This website was created by the Museum of London in partnership with London Metropolitan Archives, Guildhall Art Gallery and the Monument to mark the 350th anniversary of the fire. It also contains material from seven other contributors and is a one-stop shop for trustworthy, child-friendly content for key stage 1 teaching.
The site is divided into three parts:
This game is a relaunched edition of the hugely popular 2008 version. Players meet Tom (a fictional character) and Jane (Samuel Pepys’s maid) and hear their stories of the fire. As the story unfolds, children play mini-games such as helping Jane pack a cart of Pepys’s precious belongings, helping to fight the fire and learning how we know about what happened in the fire.
The game is divided into chapters by the six days of the fire and by sub-chapters within each day, allowing you to teach the subject step-by-step. It can be used by either the whole class on an interactive whiteboard or by pupils at individual computers or on mobile devices. Whenever historic objects are used in the story, users can click and learn more.
You might find it useful to:
The interactive story can be used at any point during teaching the Great Fire of London, as the story encompasses every day of the fire and London’s rebuilding.
Great Fire 1666 uses the power of Minecraft to tell the story of the fire. Why not harness the huge popularity of this game, played by 100 million people worldwide, to help teach the topic?
The Great Fire 1666 maps offer immersive experiences in Minecraft, allowing players to enter the City of London in 1666 and explore the story of the Great Fire like never before. Uncover the causes of this terrible event, help fight the fire and eventually try your hand at rebuilding London. Each map includes challenges to help players delve deeper into the story and experience what it was like to be part of the Fire of London.
The maps are 1:1.5 scale models of the City of London, with several major landmarks to be explored including old St Paul’s Cathedral, the Tower of London, London Bridge and the Pudding Lane bakery.
The first map shows pre-fire London, and players can explore the City in its entirety. Museum objects and audio clips with fire facts are hidden around the City for players to find and help them understand the factors that created such a disaster.
The second map allows players to play through the events of the fire. As a journalist from The London Gazette, gamers encounter historical figures including King Charles II, the baker Thomas Farriner and famous diarist Samuel Pepys. A series of mini-games take players through the story, evacuating residents and their belongings, choosing which household items to save and getting stuck into fighting the flames as ordinary Londoners did in 1666. Using Minecraft versions of 17th-century firefighting equipment from the Museum of London’s collections, players will learn the most effective ways of combatting the blaze.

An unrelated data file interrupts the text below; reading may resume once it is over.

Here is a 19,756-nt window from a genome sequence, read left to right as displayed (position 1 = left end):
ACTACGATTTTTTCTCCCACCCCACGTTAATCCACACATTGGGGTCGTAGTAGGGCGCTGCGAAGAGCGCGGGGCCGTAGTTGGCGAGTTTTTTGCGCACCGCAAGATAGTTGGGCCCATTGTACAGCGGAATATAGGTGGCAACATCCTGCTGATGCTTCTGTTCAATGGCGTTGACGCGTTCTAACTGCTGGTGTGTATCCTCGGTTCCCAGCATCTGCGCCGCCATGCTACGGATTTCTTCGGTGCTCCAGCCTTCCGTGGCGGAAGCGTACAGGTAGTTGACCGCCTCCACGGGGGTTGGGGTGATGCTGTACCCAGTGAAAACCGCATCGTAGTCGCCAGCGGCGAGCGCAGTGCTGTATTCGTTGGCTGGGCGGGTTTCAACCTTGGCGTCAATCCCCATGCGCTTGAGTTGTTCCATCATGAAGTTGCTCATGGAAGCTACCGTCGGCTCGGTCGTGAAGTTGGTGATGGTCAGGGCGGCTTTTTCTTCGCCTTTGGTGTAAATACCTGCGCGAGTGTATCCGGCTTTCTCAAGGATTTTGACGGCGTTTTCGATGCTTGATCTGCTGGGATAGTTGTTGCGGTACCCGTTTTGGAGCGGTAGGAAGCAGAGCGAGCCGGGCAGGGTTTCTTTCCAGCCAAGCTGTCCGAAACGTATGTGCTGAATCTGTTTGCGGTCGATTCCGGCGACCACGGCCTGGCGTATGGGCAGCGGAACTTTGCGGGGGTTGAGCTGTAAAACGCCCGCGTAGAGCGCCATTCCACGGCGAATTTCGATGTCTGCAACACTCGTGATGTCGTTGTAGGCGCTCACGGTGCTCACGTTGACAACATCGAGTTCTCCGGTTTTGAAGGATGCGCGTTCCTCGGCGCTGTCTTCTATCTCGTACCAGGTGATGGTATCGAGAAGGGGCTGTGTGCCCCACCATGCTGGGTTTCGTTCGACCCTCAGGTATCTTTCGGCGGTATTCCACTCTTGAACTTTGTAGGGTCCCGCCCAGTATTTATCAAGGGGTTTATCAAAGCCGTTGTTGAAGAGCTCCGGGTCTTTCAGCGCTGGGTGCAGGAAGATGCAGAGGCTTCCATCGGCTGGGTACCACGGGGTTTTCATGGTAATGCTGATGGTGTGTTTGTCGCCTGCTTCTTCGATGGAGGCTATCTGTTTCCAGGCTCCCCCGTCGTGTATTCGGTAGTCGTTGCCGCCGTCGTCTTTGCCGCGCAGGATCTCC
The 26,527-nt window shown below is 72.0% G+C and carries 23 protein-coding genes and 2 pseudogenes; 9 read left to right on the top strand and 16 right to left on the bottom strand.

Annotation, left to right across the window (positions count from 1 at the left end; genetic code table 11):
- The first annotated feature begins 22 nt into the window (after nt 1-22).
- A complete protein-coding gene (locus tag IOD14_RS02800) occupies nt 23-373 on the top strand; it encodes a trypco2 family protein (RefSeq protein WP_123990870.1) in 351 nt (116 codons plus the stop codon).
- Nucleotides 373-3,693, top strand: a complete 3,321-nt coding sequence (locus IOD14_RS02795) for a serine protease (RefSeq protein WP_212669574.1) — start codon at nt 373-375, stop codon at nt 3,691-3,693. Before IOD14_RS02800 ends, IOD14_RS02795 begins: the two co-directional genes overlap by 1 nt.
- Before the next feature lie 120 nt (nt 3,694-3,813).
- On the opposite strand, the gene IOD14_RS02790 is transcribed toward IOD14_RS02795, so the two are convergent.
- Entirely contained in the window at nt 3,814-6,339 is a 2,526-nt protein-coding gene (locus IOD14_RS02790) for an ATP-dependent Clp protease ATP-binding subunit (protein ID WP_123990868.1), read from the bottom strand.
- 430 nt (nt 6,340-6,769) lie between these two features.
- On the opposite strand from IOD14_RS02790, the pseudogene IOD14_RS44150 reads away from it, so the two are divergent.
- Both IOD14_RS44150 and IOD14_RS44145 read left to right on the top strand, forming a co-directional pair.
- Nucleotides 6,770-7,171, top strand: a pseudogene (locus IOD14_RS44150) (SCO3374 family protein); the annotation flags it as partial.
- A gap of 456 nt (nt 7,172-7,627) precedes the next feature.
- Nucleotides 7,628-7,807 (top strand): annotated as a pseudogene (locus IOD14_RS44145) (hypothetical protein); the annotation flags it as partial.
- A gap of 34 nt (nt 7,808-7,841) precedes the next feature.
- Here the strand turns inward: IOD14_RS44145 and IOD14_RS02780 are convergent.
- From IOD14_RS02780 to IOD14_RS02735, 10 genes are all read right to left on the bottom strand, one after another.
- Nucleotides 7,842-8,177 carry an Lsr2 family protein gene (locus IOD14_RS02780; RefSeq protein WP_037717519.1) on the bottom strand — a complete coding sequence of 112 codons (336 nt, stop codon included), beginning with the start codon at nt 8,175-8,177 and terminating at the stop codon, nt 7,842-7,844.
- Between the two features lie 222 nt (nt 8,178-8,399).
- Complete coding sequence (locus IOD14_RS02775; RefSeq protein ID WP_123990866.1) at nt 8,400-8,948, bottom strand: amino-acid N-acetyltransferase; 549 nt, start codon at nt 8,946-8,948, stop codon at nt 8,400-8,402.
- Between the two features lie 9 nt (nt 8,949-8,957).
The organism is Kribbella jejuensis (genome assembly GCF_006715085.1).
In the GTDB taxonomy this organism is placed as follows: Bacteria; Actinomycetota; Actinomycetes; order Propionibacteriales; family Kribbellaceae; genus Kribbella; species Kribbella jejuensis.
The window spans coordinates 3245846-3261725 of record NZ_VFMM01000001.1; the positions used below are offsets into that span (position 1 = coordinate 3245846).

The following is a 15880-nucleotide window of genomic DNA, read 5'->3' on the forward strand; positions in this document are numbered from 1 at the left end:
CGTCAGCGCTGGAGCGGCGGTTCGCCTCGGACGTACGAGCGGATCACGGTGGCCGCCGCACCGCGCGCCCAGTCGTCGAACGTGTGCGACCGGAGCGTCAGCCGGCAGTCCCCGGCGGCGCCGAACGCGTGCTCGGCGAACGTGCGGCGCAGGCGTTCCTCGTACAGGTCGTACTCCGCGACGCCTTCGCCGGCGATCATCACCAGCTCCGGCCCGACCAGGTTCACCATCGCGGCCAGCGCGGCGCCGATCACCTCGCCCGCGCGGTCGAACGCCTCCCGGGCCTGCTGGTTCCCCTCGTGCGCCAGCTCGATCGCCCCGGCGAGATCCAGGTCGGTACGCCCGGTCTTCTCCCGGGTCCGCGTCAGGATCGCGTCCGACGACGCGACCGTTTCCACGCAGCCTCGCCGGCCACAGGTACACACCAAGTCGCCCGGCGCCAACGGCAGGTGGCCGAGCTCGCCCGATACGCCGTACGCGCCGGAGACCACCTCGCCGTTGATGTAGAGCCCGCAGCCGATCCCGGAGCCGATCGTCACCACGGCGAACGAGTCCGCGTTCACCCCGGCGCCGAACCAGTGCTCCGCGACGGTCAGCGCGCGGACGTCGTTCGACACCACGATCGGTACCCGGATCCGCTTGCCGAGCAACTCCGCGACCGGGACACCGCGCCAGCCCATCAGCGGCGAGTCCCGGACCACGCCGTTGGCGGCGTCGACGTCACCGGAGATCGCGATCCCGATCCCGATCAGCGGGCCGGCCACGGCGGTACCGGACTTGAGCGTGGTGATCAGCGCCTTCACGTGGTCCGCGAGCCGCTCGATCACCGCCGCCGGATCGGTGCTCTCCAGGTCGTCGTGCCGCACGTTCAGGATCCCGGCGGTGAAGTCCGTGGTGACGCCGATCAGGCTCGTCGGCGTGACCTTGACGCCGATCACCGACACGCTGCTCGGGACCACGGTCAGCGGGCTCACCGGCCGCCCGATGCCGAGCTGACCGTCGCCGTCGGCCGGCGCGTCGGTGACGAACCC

The third map, out in February 2017, will be all about rebuilding the city and learning from the fire.
The maps are free to download for PC and Mac – all players require is a Minecraft login. They could be used at school or at home at any point in the topic to encourage deeper exploration into the story. Why not have pupils create their own videos in the maps to show their learning, write a story based around what they have seen, or build their own version of the City?
We’ve created the whole website with simplicity in mind. Whether you use the coloured boxes on the map as a simple way to explore the story of the fire from different angles or to simply brush up on your own Great Fire knowledge, we hope it will provide you with everything you need to know.
Browse artefacts allows you to find and explore a selection of Great Fire-related material from the partners’ and contributors’ collections. Download them, print them, copy and paste them into your own teaching resources – the images are yours to use in whatever way you wish in an educational context.
However, please don’t publish anything using the images (even on a resource-sharing website such as tes) without first getting permission from the organisation which owns the object.